The Queensland government is failing to live up to its responsibilities for children in their care through leaving child protection workers off the list of critical workers released today. Welfare services are included in the list of essential jobs agreed to by National Cabinet on January 14 but have not been included on Queensland Government’s Schedule of Critical Industries.
Queensland has the highest number children and young people in residential care of any Australian State or Territory. Yet workers looking after these 1,300 Queensland children in state care are not seen as essential despite teachers being included as critical workers.
PeakCare says not including child protection and family support services is alarming and will have a critical impact on children in residential care being run by non-government organisations throughout the state. “The same consideration given by the Queensland Government to the aged care and disability care sectors should apply to the child protection sector,” says PeakCare Executive Director Lindsay Wegener.
“Children and young people living in residential care are also vulnerable just as people who are supported by the aged care and disability care sectors. Most have already experienced profound trauma, many have disabilities and all need consistent care by adults they know and trust. These children are clearly out-numbered by people in aged care and disability care but their needs must not be over-shadowed or over-looked,” says Lindsay.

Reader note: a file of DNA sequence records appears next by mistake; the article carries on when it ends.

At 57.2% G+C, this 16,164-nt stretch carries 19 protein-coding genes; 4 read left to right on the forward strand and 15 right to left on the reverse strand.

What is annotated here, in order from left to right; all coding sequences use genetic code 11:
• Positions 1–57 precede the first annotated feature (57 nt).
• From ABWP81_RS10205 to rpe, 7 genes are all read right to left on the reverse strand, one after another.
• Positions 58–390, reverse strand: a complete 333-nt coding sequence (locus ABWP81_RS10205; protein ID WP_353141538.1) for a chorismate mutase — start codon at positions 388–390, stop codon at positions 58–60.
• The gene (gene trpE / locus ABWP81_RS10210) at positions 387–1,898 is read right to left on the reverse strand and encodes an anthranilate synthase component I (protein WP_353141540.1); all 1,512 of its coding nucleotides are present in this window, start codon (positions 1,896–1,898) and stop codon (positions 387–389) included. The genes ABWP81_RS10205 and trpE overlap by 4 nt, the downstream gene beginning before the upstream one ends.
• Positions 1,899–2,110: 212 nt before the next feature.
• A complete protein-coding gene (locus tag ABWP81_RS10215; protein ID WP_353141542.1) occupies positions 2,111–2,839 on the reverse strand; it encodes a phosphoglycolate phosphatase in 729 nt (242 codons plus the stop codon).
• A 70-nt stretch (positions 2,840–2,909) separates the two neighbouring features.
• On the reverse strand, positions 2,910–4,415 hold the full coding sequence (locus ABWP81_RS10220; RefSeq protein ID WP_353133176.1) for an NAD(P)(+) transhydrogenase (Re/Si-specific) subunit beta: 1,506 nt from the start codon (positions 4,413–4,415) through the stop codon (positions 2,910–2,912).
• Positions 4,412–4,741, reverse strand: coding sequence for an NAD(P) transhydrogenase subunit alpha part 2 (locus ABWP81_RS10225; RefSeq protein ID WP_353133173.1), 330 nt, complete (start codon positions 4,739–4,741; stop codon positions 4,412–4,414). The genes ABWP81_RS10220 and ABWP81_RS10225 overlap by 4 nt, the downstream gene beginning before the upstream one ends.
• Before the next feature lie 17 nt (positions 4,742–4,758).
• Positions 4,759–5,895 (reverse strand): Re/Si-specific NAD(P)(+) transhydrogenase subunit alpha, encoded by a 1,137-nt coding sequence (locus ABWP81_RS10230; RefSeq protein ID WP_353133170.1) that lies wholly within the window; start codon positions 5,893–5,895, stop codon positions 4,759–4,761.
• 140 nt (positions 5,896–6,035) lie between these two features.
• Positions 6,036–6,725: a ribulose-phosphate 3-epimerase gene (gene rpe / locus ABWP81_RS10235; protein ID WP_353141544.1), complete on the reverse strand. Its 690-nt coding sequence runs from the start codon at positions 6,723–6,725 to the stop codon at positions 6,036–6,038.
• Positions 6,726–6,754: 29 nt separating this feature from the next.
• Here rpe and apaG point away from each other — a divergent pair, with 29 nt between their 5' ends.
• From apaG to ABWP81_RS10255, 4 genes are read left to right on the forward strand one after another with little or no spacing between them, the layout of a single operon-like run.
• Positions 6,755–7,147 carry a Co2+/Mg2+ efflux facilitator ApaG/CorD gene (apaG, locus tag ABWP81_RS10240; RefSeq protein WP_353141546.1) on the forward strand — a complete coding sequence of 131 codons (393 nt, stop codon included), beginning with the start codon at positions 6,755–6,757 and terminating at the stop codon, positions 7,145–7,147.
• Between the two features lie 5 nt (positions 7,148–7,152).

PeakCare believes the state government is not fulfilling the needs of children in their care who they are responsible for. “It is especially concerning that these are children in the care of the State,” says Lindsay Wegener. “As such, there is a very clear obligation to make sure they are being cared for safely and well.
“The non-government organisations that provide for the care and support of these children and young people are fast running out of enough residential care workers to staff their services with staff either becoming infected or being required to isolate due to them being identified as a contact.
“Residential care workers are dedicated and committed to the safety and well-being of the children and young people in their care. They want to continue working and providing care but they are not being allowed to do so.
“PeakCare and non-government organisations have been working closely and collaboratively with government authorities including the Department of Children, Youth Justice and Multicultural Affairs and Queensland Health to ensure that all reasonable precautions are being taken to maintain the safety of both residential care staff and the children and young people in their care. We want this work to continue.
PeakCare has not yet received a response to correspondence sent to the Heath Minister and Minister for Children on January 14 urging inclusion of residential care workers in the Schedule of Critical Industries.
“We are eager to receive the Government’s response,” says Lindsay Wegener. “There are similar concerns about other parts of the child protection system such as foster care and family support services where the staffing of these services is also being impacted.
“The child protection system cannot afford to grind to a halt due to COVID. It will be children and families who will pay the price if this is allowed to occur,” says Lindsay
Lindsay Wegener, PeakCare Executive Director, 0437 726 192
Mark Jeffery, Media & Communications, 0419 732 583